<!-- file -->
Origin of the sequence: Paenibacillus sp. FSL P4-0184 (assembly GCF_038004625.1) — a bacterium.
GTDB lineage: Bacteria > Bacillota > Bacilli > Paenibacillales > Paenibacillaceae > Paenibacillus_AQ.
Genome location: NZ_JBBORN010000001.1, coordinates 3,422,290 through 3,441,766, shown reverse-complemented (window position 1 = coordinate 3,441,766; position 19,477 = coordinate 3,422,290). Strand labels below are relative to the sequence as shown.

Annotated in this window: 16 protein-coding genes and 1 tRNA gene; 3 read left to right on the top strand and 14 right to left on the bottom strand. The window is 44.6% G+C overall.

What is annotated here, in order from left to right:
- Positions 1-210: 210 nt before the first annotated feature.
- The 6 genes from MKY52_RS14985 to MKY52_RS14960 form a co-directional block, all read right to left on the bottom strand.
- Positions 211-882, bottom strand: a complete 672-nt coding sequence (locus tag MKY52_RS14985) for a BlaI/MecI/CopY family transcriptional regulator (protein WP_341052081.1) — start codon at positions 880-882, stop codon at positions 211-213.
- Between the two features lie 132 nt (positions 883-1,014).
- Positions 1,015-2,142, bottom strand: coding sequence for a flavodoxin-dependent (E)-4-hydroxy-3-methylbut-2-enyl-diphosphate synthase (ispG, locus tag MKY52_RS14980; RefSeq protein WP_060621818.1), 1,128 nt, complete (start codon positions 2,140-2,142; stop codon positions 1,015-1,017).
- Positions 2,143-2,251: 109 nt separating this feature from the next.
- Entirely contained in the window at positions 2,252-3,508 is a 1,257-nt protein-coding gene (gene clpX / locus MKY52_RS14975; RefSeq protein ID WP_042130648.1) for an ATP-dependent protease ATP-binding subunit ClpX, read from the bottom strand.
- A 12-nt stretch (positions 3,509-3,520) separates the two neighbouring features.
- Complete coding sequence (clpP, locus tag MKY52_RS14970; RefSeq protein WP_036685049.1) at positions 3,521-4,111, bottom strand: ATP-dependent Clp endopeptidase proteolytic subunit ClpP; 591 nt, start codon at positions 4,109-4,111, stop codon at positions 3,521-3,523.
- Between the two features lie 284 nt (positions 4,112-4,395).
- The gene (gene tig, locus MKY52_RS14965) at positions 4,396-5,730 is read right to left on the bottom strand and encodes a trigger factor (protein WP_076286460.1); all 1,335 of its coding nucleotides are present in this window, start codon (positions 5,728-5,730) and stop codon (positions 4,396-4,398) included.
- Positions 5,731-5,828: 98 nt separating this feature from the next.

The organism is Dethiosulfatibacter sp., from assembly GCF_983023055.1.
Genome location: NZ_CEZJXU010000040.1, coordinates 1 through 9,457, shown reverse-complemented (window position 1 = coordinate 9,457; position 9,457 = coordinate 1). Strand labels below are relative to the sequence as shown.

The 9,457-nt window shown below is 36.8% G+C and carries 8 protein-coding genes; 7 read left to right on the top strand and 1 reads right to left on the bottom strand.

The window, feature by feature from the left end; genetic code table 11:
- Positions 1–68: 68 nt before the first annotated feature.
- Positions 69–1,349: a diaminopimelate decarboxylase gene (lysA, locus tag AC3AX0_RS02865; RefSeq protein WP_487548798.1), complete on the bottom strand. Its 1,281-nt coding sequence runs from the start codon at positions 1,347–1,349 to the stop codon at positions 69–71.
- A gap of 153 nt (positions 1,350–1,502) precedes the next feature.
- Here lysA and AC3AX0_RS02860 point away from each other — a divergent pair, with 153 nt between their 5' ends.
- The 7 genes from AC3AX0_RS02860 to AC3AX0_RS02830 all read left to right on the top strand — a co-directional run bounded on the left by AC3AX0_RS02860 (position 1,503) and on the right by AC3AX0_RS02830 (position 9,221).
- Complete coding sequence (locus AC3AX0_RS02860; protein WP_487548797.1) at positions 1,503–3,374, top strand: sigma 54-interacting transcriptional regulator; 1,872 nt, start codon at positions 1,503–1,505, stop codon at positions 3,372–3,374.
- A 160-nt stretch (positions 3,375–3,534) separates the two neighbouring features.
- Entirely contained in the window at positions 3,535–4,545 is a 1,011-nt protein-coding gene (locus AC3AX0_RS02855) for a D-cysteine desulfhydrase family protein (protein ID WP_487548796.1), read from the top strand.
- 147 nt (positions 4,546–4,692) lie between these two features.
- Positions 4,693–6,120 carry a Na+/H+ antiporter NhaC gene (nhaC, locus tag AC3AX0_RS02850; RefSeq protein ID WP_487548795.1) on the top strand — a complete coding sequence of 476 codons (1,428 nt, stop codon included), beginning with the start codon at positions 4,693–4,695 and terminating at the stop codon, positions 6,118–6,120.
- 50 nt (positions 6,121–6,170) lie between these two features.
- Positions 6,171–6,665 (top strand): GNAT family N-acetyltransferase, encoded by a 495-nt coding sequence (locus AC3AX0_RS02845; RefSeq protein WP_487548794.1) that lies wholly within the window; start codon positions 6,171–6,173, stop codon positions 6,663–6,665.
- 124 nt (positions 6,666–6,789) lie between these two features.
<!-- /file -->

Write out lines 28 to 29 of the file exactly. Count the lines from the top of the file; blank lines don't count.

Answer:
- A 160-nt stretch (positions 3,375–3,534) separates the two neighbouring features.
- Entirely contained in the window at positions 3,535–4,545 is a 1,011-nt protein-coding gene (locus AC3AX0_RS02855) for a D-cysteine desulfhydrase family protein (protein ID WP_487548796.1), read from the top strand.